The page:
Application of Green Technology by the Industry
The recent history of green technology in computing is the history of various industry leaders innovating to comply with regulations.
To reduce their carbon emission liability required by the 1997 Kyoto protocol, companies such as VIA promoted research on alternative energy sources such as solar cells to power computers. In 2001, VIA established the first-ever cyber community center in the South Pacific powered entirely by solar technology.
Following the RoHS directives, VIA took the lead to substitute lead with a composite of tin, silver and copper. VIA’s Enhanced Ball Grid Array (EBGA) package contributed to the development of power efficient processors, and the Heat Sink Ball Grid Array (HSBGA) package contributed to the development of power efficient chipsets. These energy-efficient processors produce over four times less carbon and are compatible with solar-powered devices.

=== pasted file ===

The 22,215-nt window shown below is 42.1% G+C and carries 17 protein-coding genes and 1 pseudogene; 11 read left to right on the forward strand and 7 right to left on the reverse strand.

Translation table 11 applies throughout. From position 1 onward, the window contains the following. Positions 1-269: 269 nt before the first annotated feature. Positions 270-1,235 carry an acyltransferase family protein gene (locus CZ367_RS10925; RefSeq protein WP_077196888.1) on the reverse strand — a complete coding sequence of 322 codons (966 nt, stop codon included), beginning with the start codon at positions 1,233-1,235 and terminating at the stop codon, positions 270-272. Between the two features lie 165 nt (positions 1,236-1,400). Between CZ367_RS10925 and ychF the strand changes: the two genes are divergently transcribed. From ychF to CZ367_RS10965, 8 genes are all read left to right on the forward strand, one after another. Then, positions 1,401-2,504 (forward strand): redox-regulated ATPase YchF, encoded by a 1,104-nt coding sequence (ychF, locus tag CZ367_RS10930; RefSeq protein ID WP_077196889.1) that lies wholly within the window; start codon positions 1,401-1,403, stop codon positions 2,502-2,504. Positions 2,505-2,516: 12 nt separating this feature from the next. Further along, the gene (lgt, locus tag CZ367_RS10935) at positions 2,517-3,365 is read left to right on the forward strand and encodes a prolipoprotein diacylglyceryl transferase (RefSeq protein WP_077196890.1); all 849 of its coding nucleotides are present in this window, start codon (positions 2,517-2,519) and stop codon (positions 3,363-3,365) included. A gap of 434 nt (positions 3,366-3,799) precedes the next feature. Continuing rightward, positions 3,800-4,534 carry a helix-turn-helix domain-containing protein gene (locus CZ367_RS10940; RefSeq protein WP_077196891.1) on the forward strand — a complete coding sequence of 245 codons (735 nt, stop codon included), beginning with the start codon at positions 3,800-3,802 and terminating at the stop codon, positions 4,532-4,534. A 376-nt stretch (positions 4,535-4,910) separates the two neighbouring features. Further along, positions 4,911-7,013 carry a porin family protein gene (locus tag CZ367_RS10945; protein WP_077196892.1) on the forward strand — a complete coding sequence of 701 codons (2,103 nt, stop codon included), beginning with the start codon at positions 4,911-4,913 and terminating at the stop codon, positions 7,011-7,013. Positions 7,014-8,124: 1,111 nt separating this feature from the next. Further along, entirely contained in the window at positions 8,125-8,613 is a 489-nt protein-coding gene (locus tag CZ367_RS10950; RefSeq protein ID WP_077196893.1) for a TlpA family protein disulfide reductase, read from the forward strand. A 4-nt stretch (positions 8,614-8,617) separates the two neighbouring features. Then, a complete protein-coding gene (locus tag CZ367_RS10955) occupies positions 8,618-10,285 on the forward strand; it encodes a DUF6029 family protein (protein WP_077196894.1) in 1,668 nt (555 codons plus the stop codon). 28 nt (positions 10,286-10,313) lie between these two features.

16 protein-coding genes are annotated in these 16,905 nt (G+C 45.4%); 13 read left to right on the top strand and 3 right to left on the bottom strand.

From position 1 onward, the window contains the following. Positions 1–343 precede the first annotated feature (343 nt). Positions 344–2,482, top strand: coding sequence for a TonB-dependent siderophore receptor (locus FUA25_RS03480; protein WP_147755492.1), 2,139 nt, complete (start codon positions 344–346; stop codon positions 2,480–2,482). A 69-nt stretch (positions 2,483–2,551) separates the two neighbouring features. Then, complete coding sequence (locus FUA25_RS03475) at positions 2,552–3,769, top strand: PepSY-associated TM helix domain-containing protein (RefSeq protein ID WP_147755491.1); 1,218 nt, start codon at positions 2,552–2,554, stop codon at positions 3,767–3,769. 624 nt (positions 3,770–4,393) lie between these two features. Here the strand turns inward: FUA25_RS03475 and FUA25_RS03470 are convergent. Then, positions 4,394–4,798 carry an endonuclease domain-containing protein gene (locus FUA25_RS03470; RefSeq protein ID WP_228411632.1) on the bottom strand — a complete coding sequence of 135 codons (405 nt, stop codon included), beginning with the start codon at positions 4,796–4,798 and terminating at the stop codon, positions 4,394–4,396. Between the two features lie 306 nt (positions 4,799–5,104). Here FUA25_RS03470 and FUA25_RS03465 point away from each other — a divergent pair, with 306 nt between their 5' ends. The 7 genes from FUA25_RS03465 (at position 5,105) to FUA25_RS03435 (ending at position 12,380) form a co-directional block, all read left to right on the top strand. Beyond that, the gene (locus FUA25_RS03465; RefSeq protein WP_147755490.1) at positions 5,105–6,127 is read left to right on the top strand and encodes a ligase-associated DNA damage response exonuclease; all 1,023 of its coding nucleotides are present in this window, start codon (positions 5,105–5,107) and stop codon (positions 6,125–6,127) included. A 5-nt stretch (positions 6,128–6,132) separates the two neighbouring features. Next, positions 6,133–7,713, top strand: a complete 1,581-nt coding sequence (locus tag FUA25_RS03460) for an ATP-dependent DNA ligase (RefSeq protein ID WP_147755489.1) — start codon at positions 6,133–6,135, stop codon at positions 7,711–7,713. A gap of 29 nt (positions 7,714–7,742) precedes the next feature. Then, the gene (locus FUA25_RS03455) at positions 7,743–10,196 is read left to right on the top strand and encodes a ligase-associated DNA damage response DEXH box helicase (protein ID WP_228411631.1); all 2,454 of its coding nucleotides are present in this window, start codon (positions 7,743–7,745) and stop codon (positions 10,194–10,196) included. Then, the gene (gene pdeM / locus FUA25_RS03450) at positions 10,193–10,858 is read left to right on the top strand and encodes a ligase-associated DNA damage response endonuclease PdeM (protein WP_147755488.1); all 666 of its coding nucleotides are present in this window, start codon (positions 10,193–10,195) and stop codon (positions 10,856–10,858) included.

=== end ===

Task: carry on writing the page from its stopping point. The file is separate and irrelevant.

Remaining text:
Intel took the lead in virtualization software that allows a combination of several physical systems into a virtual machine running on a single, powerful base system significantly reducing power consumption.
Dell increased its investment in renewable energy from wind, solar and natural gas capture, and offers free recycling to customers.
HP has adopted the use of recycled plastic resin in the manufacture of printers and inkjet print cartridges in a big way.
Google and Intel started the Climate Savers Computing Initiative in 2007, a nonprofit group of eco-conscious consumers, businesses, and conservation organizations aiming to reduce carbon emissions by promoting development, deployment, and adoption of smart technologies and improve the computer’s power delivery efficiency.